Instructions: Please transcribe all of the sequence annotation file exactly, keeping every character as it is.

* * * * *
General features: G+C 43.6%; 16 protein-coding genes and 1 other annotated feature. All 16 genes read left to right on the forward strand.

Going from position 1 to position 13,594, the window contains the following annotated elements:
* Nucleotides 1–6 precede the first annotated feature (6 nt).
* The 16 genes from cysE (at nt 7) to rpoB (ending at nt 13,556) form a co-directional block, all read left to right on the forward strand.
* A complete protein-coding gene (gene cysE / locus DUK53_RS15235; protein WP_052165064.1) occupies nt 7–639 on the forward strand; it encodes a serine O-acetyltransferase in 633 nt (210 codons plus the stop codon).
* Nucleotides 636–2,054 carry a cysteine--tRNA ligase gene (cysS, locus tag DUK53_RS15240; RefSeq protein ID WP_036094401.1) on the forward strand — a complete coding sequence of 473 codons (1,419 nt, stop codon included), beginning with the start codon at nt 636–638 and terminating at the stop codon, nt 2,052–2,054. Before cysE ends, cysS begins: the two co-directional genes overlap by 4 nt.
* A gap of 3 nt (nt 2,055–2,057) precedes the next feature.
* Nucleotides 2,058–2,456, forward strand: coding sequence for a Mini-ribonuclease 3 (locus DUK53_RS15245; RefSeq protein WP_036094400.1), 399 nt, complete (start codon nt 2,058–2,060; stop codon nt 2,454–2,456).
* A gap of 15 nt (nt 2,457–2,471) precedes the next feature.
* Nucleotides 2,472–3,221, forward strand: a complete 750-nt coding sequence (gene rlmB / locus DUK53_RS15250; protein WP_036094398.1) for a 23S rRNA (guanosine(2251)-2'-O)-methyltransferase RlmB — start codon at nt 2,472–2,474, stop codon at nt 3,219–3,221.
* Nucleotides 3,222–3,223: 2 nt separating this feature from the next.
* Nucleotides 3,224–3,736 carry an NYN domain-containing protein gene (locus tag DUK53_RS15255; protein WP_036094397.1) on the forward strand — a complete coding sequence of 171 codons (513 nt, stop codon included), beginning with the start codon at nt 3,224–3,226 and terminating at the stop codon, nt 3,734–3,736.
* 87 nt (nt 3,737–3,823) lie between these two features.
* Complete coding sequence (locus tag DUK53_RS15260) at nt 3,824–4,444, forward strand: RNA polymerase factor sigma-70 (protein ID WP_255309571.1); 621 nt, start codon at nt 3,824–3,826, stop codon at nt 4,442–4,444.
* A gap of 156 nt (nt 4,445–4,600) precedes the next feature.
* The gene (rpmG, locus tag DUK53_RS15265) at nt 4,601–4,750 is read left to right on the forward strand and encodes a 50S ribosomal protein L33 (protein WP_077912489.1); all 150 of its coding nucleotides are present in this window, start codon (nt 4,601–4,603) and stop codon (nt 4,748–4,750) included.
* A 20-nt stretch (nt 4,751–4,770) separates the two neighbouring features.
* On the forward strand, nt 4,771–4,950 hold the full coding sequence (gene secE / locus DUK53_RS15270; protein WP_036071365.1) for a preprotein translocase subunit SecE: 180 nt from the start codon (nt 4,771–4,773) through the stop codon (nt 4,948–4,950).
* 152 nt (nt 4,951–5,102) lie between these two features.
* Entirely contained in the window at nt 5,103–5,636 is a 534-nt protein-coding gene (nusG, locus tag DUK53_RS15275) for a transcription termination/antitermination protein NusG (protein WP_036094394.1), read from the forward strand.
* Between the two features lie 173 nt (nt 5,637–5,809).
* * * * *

General features: G+C 43.6%; 16 protein-coding genes and 1 other annotated feature. All 16 genes read left to right on the forward strand.

Going from position 1 to position 13,594, the window contains the following annotated elements:
* Nucleotides 1–6 precede the first annotated feature (6 nt).
* The 16 genes from cysE (at nt 7) to rpoB (ending at nt 13,556) form a co-directional block, all read left to right on the forward strand.
* A complete protein-coding gene (gene cysE / locus DUK53_RS15235; protein WP_052165064.1) occupies nt 7–639 on the forward strand; it encodes a serine O-acetyltransferase in 633 nt (210 codons plus the stop codon).
* Nucleotides 636–2,054 carry a cysteine--tRNA ligase gene (cysS, locus tag DUK53_RS15240; RefSeq protein ID WP_036094401.1) on the forward strand — a complete coding sequence of 473 codons (1,419 nt, stop codon included), beginning with the start codon at nt 636–638 and terminating at the stop codon, nt 2,052–2,054. Before cysE ends, cysS begins: the two co-directional genes overlap by 4 nt.
* A gap of 3 nt (nt 2,055–2,057) precedes the next feature.
* Nucleotides 2,058–2,456, forward strand: coding sequence for a Mini-ribonuclease 3 (locus DUK53_RS15245; RefSeq protein WP_036094400.1), 399 nt, complete (start codon nt 2,058–2,060; stop codon nt 2,454–2,456).
* A gap of 15 nt (nt 2,457–2,471) precedes the next feature.
* Nucleotides 2,472–3,221, forward strand: a complete 750-nt coding sequence (gene rlmB / locus DUK53_RS15250; protein WP_036094398.1) for a 23S rRNA (guanosine(2251)-2'-O)-methyltransferase RlmB — start codon at nt 2,472–2,474, stop codon at nt 3,219–3,221.
* Nucleotides 3,222–3,223: 2 nt separating this feature from the next.
* Nucleotides 3,224–3,736 carry an NYN domain-containing protein gene (locus tag DUK53_RS15255; protein WP_036094397.1) on the forward strand — a complete coding sequence of 171 codons (513 nt, stop codon included), beginning with the start codon at nt 3,224–3,226 and terminating at the stop codon, nt 3,734–3,736.
* 87 nt (nt 3,737–3,823) lie between these two features.
* Complete coding sequence (locus tag DUK53_RS15260) at nt 3,824–4,444, forward strand: RNA polymerase factor sigma-70 (protein ID WP_255309571.1); 621 nt, start codon at nt 3,824–3,826, stop codon at nt 4,442–4,444.
* A gap of 156 nt (nt 4,445–4,600) precedes the next feature.
* The gene (rpmG, locus tag DUK53_RS15265) at nt 4,601–4,750 is read left to right on the forward strand and encodes a 50S ribosomal protein L33 (protein WP_077912489.1); all 150 of its coding nucleotides are present in this window, start codon (nt 4,601–4,603) and stop codon (nt 4,748–4,750) included.
* A 20-nt stretch (nt 4,751–4,770) separates the two neighbouring features.
* On the forward strand, nt 4,771–4,950 hold the full coding sequence (gene secE / locus DUK53_RS15270; protein WP_036071365.1) for a preprotein translocase subunit SecE: 180 nt from the start codon (nt 4,771–4,773) through the stop codon (nt 4,948–4,950).
* 152 nt (nt 4,951–5,102) lie between these two features.
* Entirely contained in the window at nt 5,103–5,636 is a 534-nt protein-coding gene (nusG, locus tag DUK53_RS15275) for a transcription termination/antitermination protein NusG (protein WP_036094394.1), read from the forward strand.
* Between the two features lie 173 nt (nt 5,637–5,809).